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Light Scattered by Sinusoidal Surfaces: Illumination Windows and Harmonics in Standards

Published

Author(s)

Egon Marx, T Lettieri, Theodore V. Vorburger

Abstract

Sinusoidal surfaces can be used as material standards to help calibrate instruments that measure the angular distribution of the intensity of light scattered by arbitrary surfaces, because the power in the diffraction peaks varies over several orders of magnitude. The calculated power in the higher-order diffraction peaks from sinusoidal surfaces expressed in terms of Bessel functions is much smaller than the values determined from angular distributions that are measured or computed from measured profiles, both of which are determined mainly by the harmonic contents of the profile. The finite size of the illuminated area, represented by an illumination window, gives rise to a background that is much larger than the calculated power in the higher-order peaks. For a rectangular window of a size equal to an even number of periods of the sinusoid, a computation of the power distribution produces minima at or near the location of the diffraction angles for higher-order diffraction angles.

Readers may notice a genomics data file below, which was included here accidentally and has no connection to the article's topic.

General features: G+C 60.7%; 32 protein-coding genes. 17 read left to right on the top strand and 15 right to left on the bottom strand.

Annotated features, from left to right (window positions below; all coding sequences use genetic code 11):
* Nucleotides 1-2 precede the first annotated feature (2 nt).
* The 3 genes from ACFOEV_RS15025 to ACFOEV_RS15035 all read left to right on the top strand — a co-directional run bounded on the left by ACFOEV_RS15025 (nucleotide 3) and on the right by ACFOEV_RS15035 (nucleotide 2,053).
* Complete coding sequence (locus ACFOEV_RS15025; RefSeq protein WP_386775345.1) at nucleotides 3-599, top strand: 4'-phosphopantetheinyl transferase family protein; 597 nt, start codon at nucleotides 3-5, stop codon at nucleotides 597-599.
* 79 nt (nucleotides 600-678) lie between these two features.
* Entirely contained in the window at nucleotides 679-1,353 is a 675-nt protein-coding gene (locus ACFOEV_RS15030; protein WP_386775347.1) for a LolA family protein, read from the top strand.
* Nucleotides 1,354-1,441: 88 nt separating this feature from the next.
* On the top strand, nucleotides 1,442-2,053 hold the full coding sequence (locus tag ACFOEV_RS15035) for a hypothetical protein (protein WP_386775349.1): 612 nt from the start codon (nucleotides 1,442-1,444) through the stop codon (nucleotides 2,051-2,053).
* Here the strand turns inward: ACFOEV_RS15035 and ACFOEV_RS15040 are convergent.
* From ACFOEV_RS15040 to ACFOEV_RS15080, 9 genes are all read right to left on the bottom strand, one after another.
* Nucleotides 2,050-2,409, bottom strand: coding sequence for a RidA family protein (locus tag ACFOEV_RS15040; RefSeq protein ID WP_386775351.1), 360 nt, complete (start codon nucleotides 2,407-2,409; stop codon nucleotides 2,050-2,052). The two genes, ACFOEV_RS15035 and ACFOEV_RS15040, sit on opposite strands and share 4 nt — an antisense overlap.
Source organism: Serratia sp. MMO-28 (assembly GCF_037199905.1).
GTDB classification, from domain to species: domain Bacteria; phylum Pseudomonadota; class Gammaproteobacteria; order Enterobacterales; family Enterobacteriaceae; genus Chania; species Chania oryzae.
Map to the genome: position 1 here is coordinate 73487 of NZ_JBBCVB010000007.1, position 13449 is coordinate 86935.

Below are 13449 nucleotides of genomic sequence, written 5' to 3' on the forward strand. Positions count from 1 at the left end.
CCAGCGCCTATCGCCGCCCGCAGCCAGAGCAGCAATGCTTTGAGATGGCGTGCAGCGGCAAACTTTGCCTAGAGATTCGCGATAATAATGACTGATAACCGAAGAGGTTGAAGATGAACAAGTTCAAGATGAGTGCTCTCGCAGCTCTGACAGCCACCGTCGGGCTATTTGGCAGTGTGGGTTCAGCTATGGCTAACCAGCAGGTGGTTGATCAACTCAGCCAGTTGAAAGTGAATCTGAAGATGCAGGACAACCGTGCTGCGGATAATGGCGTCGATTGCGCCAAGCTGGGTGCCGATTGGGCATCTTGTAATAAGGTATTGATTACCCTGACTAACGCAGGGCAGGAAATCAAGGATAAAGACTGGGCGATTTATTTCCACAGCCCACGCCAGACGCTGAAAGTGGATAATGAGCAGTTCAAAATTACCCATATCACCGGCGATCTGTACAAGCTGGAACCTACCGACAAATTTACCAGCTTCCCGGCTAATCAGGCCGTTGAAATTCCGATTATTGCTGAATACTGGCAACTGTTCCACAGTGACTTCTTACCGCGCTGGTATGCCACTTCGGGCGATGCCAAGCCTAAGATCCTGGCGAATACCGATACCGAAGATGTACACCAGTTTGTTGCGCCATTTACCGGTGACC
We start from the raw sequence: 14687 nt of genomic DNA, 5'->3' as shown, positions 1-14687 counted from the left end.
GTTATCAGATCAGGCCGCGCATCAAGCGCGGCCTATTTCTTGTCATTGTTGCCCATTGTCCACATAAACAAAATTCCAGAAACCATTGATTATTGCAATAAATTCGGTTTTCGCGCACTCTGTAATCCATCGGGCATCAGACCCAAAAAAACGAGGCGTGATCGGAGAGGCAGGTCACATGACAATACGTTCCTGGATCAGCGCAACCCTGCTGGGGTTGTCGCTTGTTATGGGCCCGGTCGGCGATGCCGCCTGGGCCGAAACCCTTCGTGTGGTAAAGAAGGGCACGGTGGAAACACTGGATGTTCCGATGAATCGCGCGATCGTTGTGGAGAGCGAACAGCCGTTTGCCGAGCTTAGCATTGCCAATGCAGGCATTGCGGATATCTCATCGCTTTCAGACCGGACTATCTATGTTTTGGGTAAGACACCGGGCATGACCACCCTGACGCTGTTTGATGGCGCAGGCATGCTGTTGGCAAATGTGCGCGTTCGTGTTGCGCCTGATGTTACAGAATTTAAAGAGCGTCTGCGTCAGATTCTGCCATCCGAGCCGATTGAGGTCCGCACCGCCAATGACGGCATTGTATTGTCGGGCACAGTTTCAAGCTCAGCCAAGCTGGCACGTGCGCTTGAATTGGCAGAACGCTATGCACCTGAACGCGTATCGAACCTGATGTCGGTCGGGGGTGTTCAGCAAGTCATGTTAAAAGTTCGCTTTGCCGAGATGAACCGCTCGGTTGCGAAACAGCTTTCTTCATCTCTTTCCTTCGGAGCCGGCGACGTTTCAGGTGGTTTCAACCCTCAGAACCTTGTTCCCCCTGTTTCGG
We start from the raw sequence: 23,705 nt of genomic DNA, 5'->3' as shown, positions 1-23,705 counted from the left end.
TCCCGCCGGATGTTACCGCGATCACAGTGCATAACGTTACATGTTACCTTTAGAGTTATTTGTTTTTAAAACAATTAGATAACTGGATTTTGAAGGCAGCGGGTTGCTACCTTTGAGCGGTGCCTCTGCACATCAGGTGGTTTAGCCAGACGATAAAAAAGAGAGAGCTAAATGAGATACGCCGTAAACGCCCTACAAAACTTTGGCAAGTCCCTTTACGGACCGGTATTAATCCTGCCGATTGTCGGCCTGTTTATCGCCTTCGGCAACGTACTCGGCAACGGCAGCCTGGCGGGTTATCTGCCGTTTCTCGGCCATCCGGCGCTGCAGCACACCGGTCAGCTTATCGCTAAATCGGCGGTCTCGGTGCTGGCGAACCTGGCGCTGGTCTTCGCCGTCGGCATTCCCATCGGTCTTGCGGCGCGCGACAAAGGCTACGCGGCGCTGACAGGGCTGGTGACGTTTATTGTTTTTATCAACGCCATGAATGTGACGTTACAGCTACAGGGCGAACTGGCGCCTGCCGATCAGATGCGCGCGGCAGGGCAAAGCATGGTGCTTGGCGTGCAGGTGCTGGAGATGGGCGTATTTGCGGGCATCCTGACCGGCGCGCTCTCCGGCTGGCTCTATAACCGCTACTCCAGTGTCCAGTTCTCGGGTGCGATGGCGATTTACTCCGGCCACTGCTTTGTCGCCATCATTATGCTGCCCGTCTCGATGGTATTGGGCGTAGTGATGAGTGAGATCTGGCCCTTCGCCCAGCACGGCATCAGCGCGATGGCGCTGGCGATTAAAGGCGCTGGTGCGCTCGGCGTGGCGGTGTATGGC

Citation
Applied Optics
Volume
34(7)

Keywords

angle-resolved scattering, bidirectional reflectance distribution function, harmonics, light scattering, sinusoidal surfaces, windowing effects

Citation

Marx, E. , Lettieri, T. and Vorburger, T. (1995), Light Scattered by Sinusoidal Surfaces: Illumination Windows and Harmonics in Standards, Applied Optics (Accessed April 14, 2024)
Created February 28, 1995, Updated October 12, 2021